For the application of the present invention, it is preferred that the liner 11 has an inner wall 12 provided with surface roughness for a better retention of the co-solvent. Furthermore, in the lower part, the liner 11 forms a sort of pocket 13 that is defined by the walls thereof, which are folded upwards to form a cone 14 for the open end of the column 15 to be introduced therein. In addition, the open end of the column 15 is preferably covered by a cap 16 held by projections 17, which avoids the risk that the liquid may be introduced in the column.
The injection is carried out by means of a syringe 18, with a needle 19, which is preferably operated by an automatic sampler. The syringe 18 first collects the sample 20, and then the co-solvent 21, with an air cushion 22 in case interposed there between.
The injection is started by introducing the needle 19 towards the bottom of the liner 11 (
After the co-solvent has been injected, the sample is injected according to the usual procedure. Before injecting the sample, the syringe 18 can be lifted as shown in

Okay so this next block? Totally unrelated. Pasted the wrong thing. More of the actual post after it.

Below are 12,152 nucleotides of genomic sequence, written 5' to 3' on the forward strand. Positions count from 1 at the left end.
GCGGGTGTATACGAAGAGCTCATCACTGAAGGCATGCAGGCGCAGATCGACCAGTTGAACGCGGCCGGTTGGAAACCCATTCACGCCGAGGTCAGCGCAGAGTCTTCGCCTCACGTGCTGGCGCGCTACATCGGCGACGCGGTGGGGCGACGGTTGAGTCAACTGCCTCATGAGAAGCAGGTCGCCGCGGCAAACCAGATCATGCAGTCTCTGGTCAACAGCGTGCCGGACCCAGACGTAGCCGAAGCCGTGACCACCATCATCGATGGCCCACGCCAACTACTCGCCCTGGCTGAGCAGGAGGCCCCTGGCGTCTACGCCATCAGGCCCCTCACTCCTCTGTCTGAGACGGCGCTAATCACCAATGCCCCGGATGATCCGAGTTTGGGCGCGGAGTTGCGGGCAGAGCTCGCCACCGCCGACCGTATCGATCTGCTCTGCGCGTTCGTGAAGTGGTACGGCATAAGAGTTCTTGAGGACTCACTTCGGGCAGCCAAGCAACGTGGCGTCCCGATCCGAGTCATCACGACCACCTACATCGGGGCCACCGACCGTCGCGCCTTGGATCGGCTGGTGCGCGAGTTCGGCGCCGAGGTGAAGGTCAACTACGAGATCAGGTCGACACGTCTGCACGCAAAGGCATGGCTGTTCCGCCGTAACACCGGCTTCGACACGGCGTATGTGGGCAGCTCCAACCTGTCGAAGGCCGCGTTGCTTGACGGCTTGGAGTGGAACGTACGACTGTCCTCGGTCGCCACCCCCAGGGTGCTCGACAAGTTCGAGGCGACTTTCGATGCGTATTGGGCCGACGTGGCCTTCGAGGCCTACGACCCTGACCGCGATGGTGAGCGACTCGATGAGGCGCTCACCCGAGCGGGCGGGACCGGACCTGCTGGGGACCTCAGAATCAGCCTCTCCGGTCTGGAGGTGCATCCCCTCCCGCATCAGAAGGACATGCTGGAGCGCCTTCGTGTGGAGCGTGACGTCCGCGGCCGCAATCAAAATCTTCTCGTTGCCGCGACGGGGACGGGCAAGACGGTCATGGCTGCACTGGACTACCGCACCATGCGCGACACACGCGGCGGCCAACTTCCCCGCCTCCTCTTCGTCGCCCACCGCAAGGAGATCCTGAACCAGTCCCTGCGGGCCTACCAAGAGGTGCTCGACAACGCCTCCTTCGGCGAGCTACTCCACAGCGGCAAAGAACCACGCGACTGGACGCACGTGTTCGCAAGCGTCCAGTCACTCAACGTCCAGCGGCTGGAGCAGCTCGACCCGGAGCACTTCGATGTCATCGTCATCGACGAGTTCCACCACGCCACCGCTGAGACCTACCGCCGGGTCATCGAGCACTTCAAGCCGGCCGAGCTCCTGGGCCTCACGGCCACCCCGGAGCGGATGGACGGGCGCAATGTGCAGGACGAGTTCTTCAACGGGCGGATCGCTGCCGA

Alternatively, a syringe and a needle can be provided, which are particularly shaped in order to form two separate chambers, for the co-solvent and the sample, which are injected through a double needle, with separated ducts. In this case, the co-solvent and sample can be injected at the same time, though in different points in the vaporization chamber.
It should be noted that the co-solvent injection is suitably carried out at a higher speed than the sample injection, and possibly at least partially also while the needle is being moved from the lower to the upper points, if this movement is foreseen.
Still in the case of vaporization injection, with PTV injector (Programmed Temperature Vaporisation), the carrier gas is advantageously fed through connections suitable to provide the backflush, in order to prevent the co-solvent and solvent from entering the column or pre-column during injection.
As stated above, the co-solvent and sample are thus allowed to enter the column only when the injection has been completed, i.e. when the valve 31 is switched.
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|International Classification||G01N30/16, G01N30/12, G01N1/00|
|Cooperative Classification||G01N30/12, G01N2030/127, G01N2030/165|
|Nov 13, 2006||AS||Assignment|
Owner name: THERMO ELECTRON S.P.A., ITALY
Free format text: ASSIGNMENT OF ASSIGNORS INTEREST;ASSIGNORS:MUNARI, FAUSTO;MAGNI, PAOLO;GROB, KONI;REEL/FRAME:018581/0727
Effective date: 20061027
|Apr 17, 2014||FPAY||Fee payment|
Year of fee payment: 4